Crop Biotech Update

Effect of Excessive UV-B Light on Soybean Plants

June 11, 2014

Severe climate changes in Korea have caused an increase in average temperature and a decrease in ozone by as much as -3.8% per decade, which can lead to increased ultraviolet (UV)-B radiation. UV-B radiation plays an important role in photomorphogenesis. However, excessive UV-B radiation can also decrease photosynthesis as well as cause damage to cellular DNA.

The effect of two different light sources, UV-B and natural light, were evaluated by subjecting 18 day-old soybean plants (Glycine max Merr. var Seoritae) to each of the two light sources. Plants were then harvested and pigment contents, chlorophyll fluorescence, and proteomic changes were evaluated. Carotenoids and anthocyanin content increased significantly in plants subjected to excessive UV-B radiation. Moreover, several proteins including ATP synthase and oxygen-evolving enhancer proteins were found to be up-regulated in soybean leaves exposed to excessive UV-B.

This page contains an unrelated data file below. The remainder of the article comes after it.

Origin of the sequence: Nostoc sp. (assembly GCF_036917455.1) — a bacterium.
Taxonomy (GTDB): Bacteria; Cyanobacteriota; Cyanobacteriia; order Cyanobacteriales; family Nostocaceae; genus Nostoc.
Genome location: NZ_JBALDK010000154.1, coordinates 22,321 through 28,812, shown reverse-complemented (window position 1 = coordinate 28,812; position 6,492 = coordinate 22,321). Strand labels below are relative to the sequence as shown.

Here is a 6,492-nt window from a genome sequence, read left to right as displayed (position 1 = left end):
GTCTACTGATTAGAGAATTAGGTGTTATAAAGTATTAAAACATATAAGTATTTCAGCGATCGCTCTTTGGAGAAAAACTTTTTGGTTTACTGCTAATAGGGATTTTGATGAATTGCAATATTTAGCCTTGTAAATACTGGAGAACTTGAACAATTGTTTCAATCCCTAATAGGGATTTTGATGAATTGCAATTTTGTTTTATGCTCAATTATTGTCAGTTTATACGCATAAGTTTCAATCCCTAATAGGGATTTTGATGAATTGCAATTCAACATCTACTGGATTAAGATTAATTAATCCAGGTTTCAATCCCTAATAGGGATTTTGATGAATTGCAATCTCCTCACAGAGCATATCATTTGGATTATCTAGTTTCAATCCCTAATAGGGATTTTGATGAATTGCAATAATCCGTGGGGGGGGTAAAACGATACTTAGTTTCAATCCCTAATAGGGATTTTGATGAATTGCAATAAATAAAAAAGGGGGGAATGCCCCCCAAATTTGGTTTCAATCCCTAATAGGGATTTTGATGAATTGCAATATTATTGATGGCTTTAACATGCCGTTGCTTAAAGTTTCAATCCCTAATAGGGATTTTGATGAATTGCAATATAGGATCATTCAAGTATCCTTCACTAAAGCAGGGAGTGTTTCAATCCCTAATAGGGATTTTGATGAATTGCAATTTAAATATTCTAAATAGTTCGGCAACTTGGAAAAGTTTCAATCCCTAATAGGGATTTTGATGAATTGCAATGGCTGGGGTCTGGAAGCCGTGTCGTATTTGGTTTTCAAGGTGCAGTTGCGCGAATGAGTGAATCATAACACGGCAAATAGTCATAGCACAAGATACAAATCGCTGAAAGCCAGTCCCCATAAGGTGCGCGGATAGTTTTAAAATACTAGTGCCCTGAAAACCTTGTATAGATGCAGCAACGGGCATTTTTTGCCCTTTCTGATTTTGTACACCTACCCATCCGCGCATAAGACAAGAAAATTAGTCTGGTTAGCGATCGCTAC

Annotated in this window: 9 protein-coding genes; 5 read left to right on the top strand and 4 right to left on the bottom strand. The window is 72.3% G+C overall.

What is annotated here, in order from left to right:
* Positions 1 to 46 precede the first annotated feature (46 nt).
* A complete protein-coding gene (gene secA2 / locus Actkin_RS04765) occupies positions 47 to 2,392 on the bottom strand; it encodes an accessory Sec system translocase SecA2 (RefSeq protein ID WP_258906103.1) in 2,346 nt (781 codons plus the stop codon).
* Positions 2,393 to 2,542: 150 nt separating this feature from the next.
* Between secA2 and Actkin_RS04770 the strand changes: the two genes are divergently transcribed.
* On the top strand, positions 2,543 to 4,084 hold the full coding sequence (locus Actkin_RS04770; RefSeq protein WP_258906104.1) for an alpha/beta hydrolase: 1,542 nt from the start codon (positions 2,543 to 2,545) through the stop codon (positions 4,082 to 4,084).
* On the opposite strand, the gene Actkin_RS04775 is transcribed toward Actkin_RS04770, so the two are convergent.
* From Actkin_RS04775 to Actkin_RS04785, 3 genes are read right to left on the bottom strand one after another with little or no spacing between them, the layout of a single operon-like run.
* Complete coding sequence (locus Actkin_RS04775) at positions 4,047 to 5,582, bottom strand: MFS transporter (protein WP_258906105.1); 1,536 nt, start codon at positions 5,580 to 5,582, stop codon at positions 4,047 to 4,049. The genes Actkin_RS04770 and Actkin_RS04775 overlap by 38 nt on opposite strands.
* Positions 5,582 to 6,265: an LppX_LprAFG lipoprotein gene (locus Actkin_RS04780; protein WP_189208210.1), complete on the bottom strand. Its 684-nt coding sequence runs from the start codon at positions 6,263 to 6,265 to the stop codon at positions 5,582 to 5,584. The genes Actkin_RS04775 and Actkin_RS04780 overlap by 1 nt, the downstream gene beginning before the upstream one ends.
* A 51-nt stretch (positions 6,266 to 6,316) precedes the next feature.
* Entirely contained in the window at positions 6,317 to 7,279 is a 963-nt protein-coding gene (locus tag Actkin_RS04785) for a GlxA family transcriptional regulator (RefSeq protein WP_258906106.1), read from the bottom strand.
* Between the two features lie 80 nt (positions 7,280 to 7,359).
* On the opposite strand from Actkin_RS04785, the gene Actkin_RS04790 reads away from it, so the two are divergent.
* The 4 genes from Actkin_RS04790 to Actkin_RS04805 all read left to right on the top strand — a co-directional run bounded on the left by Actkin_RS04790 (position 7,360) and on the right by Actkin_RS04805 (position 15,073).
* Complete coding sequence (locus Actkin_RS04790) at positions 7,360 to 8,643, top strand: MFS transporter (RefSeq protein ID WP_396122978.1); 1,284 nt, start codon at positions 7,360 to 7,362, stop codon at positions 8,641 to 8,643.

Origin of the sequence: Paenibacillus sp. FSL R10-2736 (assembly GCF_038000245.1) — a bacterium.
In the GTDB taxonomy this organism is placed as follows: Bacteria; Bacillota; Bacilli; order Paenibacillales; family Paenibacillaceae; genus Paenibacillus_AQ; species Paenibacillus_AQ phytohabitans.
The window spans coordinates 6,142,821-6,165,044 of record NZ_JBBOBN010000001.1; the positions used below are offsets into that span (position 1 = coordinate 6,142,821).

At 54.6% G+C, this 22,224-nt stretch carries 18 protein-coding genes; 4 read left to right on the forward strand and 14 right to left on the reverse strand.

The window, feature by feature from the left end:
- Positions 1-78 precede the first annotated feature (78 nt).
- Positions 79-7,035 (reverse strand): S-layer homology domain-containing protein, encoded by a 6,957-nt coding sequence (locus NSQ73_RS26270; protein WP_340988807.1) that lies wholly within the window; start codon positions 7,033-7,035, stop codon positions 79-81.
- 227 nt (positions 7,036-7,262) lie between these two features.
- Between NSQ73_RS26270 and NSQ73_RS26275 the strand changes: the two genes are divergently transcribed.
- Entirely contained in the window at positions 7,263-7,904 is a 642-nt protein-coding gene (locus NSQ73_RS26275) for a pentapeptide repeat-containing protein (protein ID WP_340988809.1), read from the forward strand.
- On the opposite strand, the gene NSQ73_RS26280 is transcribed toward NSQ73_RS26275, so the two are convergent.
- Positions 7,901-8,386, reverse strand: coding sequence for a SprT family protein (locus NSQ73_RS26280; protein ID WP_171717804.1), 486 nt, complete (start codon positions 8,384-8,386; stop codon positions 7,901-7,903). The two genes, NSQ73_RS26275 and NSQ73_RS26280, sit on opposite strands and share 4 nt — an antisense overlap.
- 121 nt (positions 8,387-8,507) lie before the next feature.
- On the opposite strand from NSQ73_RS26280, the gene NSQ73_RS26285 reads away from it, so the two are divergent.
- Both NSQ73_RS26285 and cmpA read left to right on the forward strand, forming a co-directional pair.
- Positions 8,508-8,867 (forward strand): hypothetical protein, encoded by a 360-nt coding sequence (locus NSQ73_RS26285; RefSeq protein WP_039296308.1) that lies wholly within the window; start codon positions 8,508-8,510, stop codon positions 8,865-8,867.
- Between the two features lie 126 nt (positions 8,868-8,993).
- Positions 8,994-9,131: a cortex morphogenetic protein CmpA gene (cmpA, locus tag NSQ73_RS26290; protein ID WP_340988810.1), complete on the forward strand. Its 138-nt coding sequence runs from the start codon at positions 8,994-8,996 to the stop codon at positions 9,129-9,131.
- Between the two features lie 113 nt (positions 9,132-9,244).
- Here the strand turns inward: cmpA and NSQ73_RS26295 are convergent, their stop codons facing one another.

However, excessive UV-B light also led to a dramatic reduction in photosynthetic efficiency when compared to control plants. Fluorescence imaging system determined that UV-B caused irreversible damage to Photosystem II. These findings could help future researches in which plants can harness the positive effects of UV-B while minimizing, if not eliminating the unfavorable effects of UV-B.

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